Coastal seacliff erosion in California threatens property and public safety, whereas coastal beach erosion threatens the coastal tourism economy. While coastal rivers, seacliffs, and gullies supply the majority of littoral material to California beaches, the relative contributions of these sources are coming into question. These beach-sediment sources must be accurately quantified to formulate proper solutions for coastal zone management.
This study evaluated the seacliff and coastal gully beach-sediment contributions to the Oceanside Littoral Cell using airborne LIght Detection And Ranging (LIDAR). Seacliff and gully beach-sediment contributions were compared with coastal river beach-sediment contributions estimated in previous studies. This study took place over a relatively dry period from April 1998 to April 2004.
The results indicate that seacliffs provided an estimated 67% of the beach-size sediment to the littoral cell, followed by gullies and rivers at 17% and 16%, respectively, over the period of the study. The total volumetric seacliff erosion rates were used to back-calculate average annual seacliff face retreat rates for the study period. These rates ranged from 3.1 to 13.2 cm/yr and averaged 8.0 cm/yr for the Oceanside Littoral Cell.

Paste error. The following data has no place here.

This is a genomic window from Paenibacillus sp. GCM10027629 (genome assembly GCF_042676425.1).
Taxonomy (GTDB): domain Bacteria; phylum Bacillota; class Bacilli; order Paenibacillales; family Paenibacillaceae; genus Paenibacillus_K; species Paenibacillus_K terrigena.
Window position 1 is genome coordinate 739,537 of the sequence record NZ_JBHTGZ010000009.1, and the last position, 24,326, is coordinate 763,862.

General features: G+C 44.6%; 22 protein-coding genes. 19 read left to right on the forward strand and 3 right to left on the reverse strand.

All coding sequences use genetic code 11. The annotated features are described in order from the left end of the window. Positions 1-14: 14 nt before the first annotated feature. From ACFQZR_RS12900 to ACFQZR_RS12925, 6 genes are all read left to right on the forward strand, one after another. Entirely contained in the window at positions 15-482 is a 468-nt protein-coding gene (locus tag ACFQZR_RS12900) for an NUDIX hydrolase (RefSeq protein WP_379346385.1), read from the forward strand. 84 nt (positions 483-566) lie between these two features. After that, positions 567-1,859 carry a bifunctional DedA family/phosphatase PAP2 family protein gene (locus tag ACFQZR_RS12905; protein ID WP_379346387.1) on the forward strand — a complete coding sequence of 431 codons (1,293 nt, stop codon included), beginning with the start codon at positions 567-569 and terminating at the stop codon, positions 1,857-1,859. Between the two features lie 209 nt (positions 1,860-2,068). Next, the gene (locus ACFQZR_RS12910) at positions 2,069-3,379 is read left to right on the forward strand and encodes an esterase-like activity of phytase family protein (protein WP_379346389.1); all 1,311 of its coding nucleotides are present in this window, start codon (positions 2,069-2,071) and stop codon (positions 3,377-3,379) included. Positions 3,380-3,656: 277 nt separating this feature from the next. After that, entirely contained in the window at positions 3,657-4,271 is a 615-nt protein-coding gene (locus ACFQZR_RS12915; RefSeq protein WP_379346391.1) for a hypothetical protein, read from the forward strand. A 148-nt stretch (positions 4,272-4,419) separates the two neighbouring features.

Comparison of these results to previous studies suggests that the relative seacliff sediment contributions may be higher than previously thought. Conversely, beach-sediment contributions from gullies were significantly lower compared with previous studies. This is likely because of the episodic nature of gullying and the relatively dry study period. Nevertheless, the results of this study indicate that seacliff sediment contributions are a significant sediment source of beach sand in the Oceanside Littoral Cell, and the relative annual seacliff beach-sand contribution is likely higher than previous studies indicate.